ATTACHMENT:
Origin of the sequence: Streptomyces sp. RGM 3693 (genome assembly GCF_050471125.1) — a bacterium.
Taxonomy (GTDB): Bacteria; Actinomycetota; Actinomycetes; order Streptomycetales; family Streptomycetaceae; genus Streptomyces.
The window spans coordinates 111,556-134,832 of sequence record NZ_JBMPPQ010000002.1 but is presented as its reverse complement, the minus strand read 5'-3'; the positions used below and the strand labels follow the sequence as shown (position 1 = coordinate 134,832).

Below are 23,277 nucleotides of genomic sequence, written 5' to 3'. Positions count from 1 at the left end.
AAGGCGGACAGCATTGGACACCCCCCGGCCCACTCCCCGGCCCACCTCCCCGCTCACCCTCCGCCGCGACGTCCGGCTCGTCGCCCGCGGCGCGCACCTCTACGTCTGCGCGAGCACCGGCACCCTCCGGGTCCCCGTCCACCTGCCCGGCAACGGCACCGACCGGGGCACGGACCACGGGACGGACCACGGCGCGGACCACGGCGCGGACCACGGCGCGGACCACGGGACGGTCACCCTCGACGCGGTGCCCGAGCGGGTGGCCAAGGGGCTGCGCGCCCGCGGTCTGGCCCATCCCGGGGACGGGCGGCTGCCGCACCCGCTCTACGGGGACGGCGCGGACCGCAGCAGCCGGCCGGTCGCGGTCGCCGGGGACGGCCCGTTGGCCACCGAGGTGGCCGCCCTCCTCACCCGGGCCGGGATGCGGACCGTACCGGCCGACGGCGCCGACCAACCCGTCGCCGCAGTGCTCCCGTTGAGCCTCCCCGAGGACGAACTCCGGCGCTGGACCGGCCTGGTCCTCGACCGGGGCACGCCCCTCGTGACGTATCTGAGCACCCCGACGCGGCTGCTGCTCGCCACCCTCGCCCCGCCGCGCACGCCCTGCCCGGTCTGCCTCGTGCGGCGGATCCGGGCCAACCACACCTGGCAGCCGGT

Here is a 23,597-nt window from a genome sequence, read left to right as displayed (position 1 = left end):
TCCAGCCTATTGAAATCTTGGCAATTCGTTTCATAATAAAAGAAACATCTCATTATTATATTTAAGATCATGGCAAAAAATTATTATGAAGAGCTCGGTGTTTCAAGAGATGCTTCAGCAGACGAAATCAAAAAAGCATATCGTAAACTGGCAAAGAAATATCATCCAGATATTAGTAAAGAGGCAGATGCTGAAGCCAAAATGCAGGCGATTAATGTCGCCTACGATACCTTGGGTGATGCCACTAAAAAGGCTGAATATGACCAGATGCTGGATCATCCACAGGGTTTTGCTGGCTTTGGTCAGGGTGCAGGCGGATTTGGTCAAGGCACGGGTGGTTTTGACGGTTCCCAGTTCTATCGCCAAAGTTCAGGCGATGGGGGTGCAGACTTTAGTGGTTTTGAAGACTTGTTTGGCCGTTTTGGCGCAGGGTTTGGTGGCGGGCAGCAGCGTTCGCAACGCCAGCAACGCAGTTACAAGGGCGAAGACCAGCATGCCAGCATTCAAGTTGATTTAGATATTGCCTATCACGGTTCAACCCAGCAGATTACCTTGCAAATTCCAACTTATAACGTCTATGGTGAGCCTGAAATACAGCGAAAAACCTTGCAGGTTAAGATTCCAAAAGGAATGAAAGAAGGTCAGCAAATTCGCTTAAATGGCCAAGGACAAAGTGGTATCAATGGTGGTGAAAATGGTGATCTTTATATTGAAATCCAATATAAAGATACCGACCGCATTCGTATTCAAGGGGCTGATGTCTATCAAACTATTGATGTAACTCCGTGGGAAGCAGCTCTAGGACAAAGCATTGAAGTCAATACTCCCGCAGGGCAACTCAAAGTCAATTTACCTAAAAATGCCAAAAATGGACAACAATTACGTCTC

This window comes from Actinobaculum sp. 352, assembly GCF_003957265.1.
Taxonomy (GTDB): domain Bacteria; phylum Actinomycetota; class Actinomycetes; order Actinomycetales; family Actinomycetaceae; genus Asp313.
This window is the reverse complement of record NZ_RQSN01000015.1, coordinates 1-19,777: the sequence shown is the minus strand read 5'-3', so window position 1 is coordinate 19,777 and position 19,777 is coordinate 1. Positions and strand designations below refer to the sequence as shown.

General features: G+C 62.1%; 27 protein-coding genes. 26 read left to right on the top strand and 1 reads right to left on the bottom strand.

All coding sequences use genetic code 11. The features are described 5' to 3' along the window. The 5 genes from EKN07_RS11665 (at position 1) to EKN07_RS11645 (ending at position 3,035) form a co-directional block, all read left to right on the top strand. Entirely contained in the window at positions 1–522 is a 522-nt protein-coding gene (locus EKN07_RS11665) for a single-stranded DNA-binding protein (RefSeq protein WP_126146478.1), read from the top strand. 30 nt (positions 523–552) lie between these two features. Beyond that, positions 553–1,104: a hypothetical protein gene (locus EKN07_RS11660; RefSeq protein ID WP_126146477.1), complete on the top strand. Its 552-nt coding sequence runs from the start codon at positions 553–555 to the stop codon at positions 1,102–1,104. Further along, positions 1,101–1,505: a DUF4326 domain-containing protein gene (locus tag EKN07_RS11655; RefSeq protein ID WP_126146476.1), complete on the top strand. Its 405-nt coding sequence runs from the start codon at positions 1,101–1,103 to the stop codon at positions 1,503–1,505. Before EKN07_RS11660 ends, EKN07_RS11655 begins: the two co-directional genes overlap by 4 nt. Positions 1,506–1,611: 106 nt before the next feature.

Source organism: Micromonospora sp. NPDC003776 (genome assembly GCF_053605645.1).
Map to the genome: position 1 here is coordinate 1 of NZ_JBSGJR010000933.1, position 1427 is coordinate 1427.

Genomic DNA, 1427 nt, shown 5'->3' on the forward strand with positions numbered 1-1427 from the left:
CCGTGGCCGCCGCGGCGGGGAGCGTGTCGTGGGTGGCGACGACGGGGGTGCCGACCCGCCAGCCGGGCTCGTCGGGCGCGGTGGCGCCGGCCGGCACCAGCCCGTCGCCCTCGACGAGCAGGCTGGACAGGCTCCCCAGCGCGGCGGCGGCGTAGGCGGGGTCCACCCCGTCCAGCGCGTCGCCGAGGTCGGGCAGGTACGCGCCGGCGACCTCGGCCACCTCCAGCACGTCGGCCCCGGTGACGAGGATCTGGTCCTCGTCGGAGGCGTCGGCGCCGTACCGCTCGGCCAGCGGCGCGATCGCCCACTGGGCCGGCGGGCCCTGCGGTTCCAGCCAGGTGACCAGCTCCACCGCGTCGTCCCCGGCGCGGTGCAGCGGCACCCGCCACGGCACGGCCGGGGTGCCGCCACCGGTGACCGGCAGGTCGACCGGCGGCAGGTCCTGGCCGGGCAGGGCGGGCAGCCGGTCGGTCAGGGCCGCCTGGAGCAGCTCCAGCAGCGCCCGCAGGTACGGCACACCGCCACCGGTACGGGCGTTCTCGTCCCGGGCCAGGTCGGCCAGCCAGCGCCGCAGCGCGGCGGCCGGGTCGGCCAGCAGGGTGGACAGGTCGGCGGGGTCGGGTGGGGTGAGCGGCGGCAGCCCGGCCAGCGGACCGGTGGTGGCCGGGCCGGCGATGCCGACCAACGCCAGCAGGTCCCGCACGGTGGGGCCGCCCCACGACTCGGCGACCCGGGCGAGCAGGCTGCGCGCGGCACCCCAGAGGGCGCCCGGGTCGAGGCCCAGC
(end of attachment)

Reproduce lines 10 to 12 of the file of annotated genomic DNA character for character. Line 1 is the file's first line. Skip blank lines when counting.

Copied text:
This window is the reverse complement of record NZ_RQSN01000015.1, coordinates 1-19,777: the sequence shown is the minus strand read 5'-3', so window position 1 is coordinate 19,777 and position 19,777 is coordinate 1. Positions and strand designations below refer to the sequence as shown.

General features: G+C 62.1%; 27 protein-coding genes. 26 read left to right on the top strand and 1 reads right to left on the bottom strand.

All coding sequences use genetic code 11. The features are described 5' to 3' along the window. The 5 genes from EKN07_RS11665 (at position 1) to EKN07_RS11645 (ending at position 3,035) form a co-directional block, all read left to right on the top strand. Entirely contained in the window at positions 1–522 is a 522-nt protein-coding gene (locus EKN07_RS11665) for a single-stranded DNA-binding protein (RefSeq protein WP_126146478.1), read from the top strand. 30 nt (positions 523–552) lie between these two features. Beyond that, positions 553–1,104: a hypothetical protein gene (locus EKN07_RS11660; RefSeq protein ID WP_126146477.1), complete on the top strand. Its 552-nt coding sequence runs from the start codon at positions 553–555 to the stop codon at positions 1,102–1,104. Further along, positions 1,101–1,505: a DUF4326 domain-containing protein gene (locus tag EKN07_RS11655; RefSeq protein ID WP_126146476.1), complete on the top strand. Its 405-nt coding sequence runs from the start codon at positions 1,101–1,103 to the stop codon at positions 1,503–1,505. Before EKN07_RS11660 ends, EKN07_RS11655 begins: the two co-directional genes overlap by 4 nt. Positions 1,506–1,611: 106 nt before the next feature.